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News briefs, part 1

U.S.-Europe Talks Break Without Agreement on Farm Subsidies

Los Angeles Times


American and European trade negotiators broke off talks Thursday night without resolving a bitter and frustrating dispute over agricultural subsidies.

Officials had hoped to settle the issue this week to clear the way for a broader agreement on liberalizing global trade, but they could not come to terms on an acceptable level of government support for European oilseed producers.

U.S. Trade Representative Carla A. Hills, speaking to reporters outside the presidential guest quarters at Blair House, where the discussions had been held, said that the two sides were "quite close together" on the longstanding oilseed dispute. She said that there would be further talks, but did not specify when or where.

A European diplomat who has been following the talks said that the negotiators appeared to have reached agreement late Thursday afternoon, but the deal suddenly evaporated and the two envoys from the European Community abruptly left for the airport to return to Brussels, Belgium.

"We thought there was an agreement and then there wasn't," the European official said. "The Americans are now asking for more data. Things may change tomorrow when they reflect on it. We're willing to talk again if necessary, but it may not be necessary. We were that close."

Leaders of the European Community meet Friday in Brussels to review the talks' progress and could approve a deal without ordering new negotiations, the official said.

The United States is demanding that European governments reduce the level of support paid to farmers who grow oilseeds such as rapeseed and sunflower seeds used in cooking oils and animal feeds. Washington claims that the subsidies cost U.S. soy growers $1 billion a year in lost sales in Europe and elsewhere because subsidized European oilseeds are cheaper.

U.S. Again Leads in Computer Chips

The Washington Post


U.S. semiconductor chip firms have caught up with their Japanese competitors and regained global supremacy in the booming world semiconductor market in what industry analysts see as an important comeback for U.S. competitiveness.

Semiconductor technology, which has been described as the crude oil of the high-tech era, was invented and pioneered by American firms. But the Japanese electronics giants came on strong a decade ago, sweeping the market and dropping America to a distant second -- a development cited around the world as proof of U.S. industrial "decline."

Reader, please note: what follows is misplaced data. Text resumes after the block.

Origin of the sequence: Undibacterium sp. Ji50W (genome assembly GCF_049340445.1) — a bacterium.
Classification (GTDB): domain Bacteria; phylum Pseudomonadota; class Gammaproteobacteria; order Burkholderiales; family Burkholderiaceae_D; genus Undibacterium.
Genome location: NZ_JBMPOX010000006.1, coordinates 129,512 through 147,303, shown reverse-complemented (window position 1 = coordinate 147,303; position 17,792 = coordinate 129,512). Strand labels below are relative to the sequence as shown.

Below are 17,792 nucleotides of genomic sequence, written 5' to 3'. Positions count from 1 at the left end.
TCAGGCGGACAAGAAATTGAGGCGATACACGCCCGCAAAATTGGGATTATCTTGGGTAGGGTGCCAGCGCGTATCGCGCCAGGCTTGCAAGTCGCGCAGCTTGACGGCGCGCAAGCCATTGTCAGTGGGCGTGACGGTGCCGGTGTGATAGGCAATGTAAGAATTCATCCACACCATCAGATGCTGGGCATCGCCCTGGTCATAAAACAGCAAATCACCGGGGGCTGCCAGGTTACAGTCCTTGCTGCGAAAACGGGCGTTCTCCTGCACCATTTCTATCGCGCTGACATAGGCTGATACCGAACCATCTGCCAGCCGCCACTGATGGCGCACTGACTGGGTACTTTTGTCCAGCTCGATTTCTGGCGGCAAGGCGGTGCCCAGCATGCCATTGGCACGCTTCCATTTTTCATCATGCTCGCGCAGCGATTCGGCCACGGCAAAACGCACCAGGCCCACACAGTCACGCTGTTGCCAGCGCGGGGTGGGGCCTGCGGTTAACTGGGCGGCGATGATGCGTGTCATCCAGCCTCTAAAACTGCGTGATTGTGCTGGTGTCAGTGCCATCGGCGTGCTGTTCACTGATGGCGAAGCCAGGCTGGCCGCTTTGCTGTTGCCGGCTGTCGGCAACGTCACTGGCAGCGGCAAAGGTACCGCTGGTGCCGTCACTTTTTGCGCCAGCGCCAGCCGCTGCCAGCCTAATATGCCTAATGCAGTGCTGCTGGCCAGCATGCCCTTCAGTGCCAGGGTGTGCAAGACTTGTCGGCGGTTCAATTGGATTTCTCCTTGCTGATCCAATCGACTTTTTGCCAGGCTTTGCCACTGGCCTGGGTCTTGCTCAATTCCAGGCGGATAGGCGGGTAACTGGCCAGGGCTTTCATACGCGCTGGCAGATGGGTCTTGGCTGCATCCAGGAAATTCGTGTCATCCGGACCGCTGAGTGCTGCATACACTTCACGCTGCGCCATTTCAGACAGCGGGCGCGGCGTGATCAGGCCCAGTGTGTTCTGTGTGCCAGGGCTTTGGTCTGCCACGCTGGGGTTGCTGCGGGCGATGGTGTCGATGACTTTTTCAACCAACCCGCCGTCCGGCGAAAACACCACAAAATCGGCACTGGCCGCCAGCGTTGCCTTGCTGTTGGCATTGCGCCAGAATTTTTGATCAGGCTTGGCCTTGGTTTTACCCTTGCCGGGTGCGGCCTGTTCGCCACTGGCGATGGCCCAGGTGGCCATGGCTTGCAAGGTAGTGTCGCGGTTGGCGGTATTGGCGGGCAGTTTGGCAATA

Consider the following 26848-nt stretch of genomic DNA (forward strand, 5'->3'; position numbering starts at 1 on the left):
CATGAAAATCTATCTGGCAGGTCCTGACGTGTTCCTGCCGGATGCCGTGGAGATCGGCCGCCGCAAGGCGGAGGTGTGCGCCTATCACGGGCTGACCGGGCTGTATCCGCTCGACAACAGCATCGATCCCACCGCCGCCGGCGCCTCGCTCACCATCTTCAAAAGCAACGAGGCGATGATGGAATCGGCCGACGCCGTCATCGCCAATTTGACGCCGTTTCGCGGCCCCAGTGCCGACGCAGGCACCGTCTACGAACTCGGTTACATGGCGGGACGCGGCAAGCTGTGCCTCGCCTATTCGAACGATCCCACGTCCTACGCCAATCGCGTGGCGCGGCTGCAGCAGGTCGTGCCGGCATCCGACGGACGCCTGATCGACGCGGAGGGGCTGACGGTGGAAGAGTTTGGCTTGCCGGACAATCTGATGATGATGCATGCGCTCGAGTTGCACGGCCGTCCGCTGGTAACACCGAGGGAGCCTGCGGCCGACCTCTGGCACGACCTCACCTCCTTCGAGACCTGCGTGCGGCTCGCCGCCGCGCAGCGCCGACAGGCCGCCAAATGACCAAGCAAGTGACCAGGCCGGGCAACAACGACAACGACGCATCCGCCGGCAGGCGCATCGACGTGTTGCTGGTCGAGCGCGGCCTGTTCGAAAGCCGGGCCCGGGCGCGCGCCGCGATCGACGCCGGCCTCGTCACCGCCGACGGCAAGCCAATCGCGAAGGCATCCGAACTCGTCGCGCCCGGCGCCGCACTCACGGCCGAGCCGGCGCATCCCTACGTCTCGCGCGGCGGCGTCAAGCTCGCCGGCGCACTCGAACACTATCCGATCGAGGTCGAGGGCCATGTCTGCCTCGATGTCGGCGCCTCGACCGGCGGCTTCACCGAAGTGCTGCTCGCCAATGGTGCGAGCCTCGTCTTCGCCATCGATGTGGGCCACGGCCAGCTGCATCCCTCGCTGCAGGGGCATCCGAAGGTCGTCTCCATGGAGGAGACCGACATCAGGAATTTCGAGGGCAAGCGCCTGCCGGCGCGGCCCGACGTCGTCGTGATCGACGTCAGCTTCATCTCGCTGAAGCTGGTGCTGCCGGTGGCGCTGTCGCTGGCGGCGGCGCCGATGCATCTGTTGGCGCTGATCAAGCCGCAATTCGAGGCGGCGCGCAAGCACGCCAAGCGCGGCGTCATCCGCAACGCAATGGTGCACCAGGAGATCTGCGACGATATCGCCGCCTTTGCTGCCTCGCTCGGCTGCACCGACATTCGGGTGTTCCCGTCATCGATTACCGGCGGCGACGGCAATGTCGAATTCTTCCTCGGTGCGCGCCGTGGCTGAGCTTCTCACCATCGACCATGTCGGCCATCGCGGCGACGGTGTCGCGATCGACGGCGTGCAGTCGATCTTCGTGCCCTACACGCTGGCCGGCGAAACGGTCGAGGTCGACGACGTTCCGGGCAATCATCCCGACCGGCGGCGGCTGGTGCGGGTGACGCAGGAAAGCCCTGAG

But now American firms, many based in California's Silicon Valley, are gaining an advantage in investments and marketing over their Japanese competitors. Industry executives and analysts say final sales figures for 1992 are expected to show that:

* American semiconductor makers will pass, or at least tie, the Japanese in global market share.

* American makers of semiconductor manufacturing machinery, a crucial feeder market, will clearly lead in global market share.

* For the first time since 1984, the biggest microchip maker in the world will be an American firm-Intel, the San Jose company that makes the microprocessor chips at the heart of nearly all the personal computers in the world.

While industry analysts say American firms have rebounded thanks largely to aggressive investment, innovation and marketing, they have had help. In 1986 the Reagan administration weighed in, pushing Japan to sign a bilateral agreement that opened Japan's market to foreign -- essentially U.S. -- chip makers.

The Americans also were aided by a Japanese blunder in choosing to invest heavily in making computer memory chips, a relatively simple type of chip that is no longer so profitable. Japanese firms have been surprised by competition from Koreans, who have been cutting into Japanese sales for memory chips.

"We're number one-again," said G. Dan Hutcheson, president of VLSI Research, Inc., which analyzes the semiconductor industry. His firm predicts that the United States will end up with about 44 percent of the global semiconductor market for 1992, to about 43 percent for Japanese firms.


Cloudy and Warmer

By Yeh-Kai Tung
Staff meteorologist

It looks like the stage is set for a battle between a high-pressure cell located offshore and a large batch of moisture located over central portions of the U.S. The high-pressure cell, which is responsible for our current clear, cold weather, will be moving offshore but will still probably be able to hold off much of the approaching moisture from the west, thus keeping precipitation over our area to a minimum. In addition, winds will shift to the south and southwest, bringing warmer weather. In contrast to our recent cold weather, tempeartures in the 50's over the weekend will feel especially warm.

Today: Clear. High 42F (6C). Light winds shifting from northwest to northeast.

Tonight:<\p>Clouds arriving towards dawn. Low 36F (2C). Winds turning to the southwest.

Saturday: Generally overcast with occasional breaks in the clouds. Widely scattered showers possible. High 52F (11C). Low 41F (5C).

Sunday: Mostly cloudy. High 56F (15C).